Think Outside the Lunchbox
Your kids’ school lunches don’t have to be the bane of your existence – it is totally possible to make them fun, easy, and healthy to boot.
“Think beyond sandwiches,” suggests registered dietitian Claudia Lemay, though there’s nothing wrong with a good ole PB&J or a nice cheese and avocado.
What to pack
The most important thing to put in every kids’ meal (and in snacks if you can, too) is protein, says Lemay, who’s based in Surrey, BC. Examples are hardboiled eggs, soy milk, milk, yogurt, hummus, bean salad, cheese, marinated tofu, nuts and seeds (seeds are great for adhering to allergy restrictions at school), and edamame (soy beans) with salt.
In addition to protein, a fruit or vegetable and a carb should be included at every meal.
- Cold salads using whole grain rice, quinoa, pasta, and/or beans
- Homemade soup
- Mini pizzas on whole wheat bagels or English muffins (can be made ahead and frozen)
- Colourful pinwheels cut from a wrap filled with your choice of hummus, cheese, red peppers, and spinach
- Hummus and healthy chips made from cut up whole wheat pita bread, brushed with olive oil and baked
- Sandwiches made with slices of chicken you cook yourself, as opposed to processed deli slices
Top Tip: Batch prep
Make a bunch of sandwiches in advance without a sandwich spread, Lemay suggests. This way you can freeze them without the bread getting soggy. Then add individual squirt packets of mayo or mustard to your kid’s lunch kit.
Lemay also buys large tubs of yogurt, one plain and one flavoured, then measures some of each into small containers for her kids, adding seeds, fruit, or jam, so she can control the sugar levels in their school snacks.
Top Tip: Recipe
Lemay offers her personal recipe for an alternative to regular mayo or a dip for veggies.
- ½ cup mayo
- ½ cup 2% Greek yogurt
- Juice and zest of one lemon
- Salt and pepper
- Herbs to your liking (Lemay likes tarragon)
How to handle picky eaters
The mother of a picky eater herself, Lemay wrote Stargold the Food Fairy, an award-winning children’s book that explains the importance of nutrition in a fun way kids can understand. She equates the vitamins and minerals in food to the building materials and tools required to build a house.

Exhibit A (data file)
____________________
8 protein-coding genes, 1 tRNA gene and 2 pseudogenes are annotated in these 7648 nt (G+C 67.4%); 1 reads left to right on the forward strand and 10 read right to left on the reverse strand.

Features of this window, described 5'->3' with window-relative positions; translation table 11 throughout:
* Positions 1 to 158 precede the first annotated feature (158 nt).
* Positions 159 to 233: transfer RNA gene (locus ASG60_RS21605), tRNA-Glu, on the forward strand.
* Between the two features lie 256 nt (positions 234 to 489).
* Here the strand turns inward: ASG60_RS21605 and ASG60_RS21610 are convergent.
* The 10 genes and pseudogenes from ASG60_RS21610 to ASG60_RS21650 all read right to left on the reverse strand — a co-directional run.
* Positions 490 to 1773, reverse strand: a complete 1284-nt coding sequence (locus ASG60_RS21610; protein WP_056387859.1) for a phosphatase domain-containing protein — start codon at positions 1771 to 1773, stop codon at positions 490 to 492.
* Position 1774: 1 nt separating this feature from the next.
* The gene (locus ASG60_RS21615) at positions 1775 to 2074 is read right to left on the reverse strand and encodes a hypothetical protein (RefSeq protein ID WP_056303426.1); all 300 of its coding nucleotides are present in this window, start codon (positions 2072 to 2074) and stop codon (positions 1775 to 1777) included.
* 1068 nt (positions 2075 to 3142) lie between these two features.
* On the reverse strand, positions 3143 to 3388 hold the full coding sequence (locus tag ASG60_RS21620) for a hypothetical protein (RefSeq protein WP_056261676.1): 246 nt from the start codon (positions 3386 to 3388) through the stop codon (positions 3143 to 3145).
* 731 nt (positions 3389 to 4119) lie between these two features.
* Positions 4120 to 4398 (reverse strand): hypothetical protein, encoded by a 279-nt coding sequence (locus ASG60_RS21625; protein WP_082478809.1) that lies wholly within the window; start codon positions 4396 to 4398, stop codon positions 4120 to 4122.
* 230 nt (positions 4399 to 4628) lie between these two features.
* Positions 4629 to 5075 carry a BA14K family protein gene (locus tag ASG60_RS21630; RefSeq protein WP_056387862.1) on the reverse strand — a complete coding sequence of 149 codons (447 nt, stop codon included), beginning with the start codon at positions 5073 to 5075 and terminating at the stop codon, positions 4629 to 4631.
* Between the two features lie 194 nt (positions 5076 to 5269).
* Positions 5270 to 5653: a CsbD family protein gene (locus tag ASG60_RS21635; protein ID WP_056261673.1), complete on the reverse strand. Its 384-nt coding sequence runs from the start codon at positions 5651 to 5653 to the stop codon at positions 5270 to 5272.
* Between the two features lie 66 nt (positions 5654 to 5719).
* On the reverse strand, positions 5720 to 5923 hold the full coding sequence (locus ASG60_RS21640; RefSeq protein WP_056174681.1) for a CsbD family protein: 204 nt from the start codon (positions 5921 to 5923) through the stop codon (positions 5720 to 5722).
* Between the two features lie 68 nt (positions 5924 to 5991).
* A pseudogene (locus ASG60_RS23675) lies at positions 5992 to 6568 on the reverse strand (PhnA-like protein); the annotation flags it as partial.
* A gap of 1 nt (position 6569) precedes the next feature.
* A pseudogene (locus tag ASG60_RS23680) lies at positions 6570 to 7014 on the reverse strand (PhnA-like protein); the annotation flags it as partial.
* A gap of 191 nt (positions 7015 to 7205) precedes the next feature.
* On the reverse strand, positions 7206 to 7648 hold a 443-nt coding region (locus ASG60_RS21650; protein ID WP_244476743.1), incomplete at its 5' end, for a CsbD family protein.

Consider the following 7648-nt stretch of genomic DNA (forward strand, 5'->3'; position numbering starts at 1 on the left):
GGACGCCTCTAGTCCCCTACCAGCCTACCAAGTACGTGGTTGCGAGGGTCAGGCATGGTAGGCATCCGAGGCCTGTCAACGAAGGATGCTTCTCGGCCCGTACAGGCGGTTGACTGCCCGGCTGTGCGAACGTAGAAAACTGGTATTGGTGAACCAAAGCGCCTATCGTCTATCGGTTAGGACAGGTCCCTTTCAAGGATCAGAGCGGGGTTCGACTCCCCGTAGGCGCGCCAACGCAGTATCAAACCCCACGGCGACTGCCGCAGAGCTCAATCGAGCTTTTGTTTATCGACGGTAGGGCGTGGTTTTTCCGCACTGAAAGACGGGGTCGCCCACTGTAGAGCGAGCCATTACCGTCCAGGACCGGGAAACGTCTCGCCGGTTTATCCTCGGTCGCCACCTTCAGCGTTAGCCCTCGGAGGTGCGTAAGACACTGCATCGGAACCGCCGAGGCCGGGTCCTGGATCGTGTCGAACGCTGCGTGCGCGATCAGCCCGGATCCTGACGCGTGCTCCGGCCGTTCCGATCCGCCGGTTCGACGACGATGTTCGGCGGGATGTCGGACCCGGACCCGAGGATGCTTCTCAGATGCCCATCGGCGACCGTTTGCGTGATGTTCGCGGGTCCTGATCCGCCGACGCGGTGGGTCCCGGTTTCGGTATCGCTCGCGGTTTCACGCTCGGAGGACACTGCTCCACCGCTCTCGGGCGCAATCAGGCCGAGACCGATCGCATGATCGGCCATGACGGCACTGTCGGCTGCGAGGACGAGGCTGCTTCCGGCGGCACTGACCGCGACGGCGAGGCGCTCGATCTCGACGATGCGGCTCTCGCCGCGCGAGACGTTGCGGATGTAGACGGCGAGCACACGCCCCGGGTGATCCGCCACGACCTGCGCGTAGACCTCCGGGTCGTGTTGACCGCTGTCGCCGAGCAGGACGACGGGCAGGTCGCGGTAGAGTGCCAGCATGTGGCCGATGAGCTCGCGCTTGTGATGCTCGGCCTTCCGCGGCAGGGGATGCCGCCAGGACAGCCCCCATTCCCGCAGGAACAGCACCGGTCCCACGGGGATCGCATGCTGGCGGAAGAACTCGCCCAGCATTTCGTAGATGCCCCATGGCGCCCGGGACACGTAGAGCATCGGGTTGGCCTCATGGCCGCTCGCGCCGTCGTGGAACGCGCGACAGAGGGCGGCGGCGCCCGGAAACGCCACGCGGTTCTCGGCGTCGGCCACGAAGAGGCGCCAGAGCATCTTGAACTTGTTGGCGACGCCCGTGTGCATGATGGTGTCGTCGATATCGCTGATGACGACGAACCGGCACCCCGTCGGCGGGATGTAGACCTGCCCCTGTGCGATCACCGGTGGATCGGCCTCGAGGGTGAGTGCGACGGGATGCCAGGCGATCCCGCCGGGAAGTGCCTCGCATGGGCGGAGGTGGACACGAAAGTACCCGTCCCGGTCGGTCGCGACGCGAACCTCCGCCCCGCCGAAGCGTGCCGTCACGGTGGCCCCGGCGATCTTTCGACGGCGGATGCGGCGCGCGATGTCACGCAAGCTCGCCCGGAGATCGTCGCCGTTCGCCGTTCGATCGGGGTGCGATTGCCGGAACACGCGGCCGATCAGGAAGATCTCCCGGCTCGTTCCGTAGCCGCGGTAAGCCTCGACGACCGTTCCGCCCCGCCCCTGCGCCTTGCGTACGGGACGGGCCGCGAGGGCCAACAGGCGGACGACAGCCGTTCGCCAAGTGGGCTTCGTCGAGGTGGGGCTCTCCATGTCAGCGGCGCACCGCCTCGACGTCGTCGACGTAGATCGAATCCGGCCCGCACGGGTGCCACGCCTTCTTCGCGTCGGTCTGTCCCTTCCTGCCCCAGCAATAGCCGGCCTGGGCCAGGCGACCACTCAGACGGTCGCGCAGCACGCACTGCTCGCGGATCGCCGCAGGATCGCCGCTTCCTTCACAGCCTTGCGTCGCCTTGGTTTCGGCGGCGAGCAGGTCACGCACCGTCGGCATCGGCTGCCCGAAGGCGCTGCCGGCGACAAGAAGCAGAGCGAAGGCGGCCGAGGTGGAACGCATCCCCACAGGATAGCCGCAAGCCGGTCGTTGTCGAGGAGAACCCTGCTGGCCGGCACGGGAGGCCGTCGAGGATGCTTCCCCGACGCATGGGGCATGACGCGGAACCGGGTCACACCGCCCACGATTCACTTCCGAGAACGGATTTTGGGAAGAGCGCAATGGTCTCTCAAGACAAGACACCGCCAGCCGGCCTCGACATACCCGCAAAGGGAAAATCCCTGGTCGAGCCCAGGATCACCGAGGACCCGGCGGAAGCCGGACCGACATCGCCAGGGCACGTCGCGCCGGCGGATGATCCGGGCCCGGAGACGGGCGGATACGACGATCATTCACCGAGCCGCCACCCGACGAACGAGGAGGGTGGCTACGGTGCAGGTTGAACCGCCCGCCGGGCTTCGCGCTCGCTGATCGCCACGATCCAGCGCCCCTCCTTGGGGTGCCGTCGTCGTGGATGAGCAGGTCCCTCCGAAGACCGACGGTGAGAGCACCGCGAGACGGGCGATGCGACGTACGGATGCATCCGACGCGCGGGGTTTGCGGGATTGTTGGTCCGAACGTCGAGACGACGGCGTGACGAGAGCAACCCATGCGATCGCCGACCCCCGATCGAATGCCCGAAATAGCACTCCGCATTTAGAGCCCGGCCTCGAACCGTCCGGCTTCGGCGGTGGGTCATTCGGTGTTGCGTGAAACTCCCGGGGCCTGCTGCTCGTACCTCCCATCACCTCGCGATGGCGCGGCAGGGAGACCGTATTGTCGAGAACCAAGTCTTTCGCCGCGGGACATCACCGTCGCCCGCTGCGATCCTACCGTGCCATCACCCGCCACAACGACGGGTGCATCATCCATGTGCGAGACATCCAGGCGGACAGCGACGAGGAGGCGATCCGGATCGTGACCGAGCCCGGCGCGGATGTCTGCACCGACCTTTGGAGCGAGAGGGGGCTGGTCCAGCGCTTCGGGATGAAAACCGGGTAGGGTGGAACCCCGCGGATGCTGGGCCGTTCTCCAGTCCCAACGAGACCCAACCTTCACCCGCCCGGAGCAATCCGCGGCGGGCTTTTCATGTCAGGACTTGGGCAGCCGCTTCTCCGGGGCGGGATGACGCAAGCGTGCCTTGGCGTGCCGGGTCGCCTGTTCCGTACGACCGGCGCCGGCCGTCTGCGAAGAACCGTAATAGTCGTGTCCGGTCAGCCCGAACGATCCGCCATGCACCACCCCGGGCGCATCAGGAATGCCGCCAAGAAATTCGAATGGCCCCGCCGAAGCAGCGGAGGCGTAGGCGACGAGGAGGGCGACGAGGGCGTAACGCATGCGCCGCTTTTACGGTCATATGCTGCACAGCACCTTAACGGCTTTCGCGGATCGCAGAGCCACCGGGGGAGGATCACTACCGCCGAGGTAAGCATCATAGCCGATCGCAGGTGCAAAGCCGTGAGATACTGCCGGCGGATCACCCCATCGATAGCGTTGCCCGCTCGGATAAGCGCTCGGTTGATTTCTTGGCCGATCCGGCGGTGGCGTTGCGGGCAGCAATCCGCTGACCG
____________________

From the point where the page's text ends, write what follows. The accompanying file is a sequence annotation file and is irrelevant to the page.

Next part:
Lemay also cites renowned authority on eating and feeding, Ellyn Satter, a registered dietitian nutritionist and family therapist who created the guiding standard, the Division of Responsibility in Feeding, and pioneered models for feeding children.
Satter’s philosophy boils down to two basic tenets, according to the Ellyn Satter Institute’s website. They are:
- The parent is responsible for what, when, where.
- The child is responsible for how much and whether.
In other words, for toddlers through to adolescents, the parent determines what the food is, when it is served, and where it is served. The child decides whether or not to eat it and how much of it to eat. This approach builds on children’s natural ability with eating and allows them to learn and grow without pressure.
“The child decides when they’re hungry and when they’re full,” Lemay explains. “We want to keep the internal rules of satiety working in children.”
When those rules don’t work, children learn to stop listening to their bodies. In that same vein, don’t worry if it seems to take forever for your kid to try new things or develop her palate.
“Keep offering,” Lemay says, adding that it takes 10 to 20 tries for a child to like a food. If they don’t want it, just leave it, don’t mention it. They’ll get used to the new food being around on the plate and eventually, with multiple offers, they may grow to like it. But remember, don’t force or cajole them into eating anything.
“We don’t bribe children with food,” Lemay says.
How to make lunch appealing
Top Tip: Get your kids in the kitchen
“They’re more likely to eat it if they’ve been involved,” Lemay says. So whenever possible, give your kids tasks in the kitchen to help prepare the week’s school lunches or tonight’s dinner.
Another great way to keep them involved is to ask them what they want – but do it strategically. Don’t say, “What do you want for lunch this week?” Lemay cautions, because kids can easily answer with “Chips!” Instead, use an either-or question to give them choice, but keep the options healthy. Say, “Would you like carrots or peas?” Or “Would you like an apple and cheese or yogurt and sunflower seeds?”
Top Tip: Make it fun
If you have time, Lemay says, try to make lunch look cute for your kids. Think about how much money major food brands spend on marketing – visuals do count. Of course, making things colourful or putting a smiley face on a pancake is time-consuming – so don’t beat yourself up if you can’t.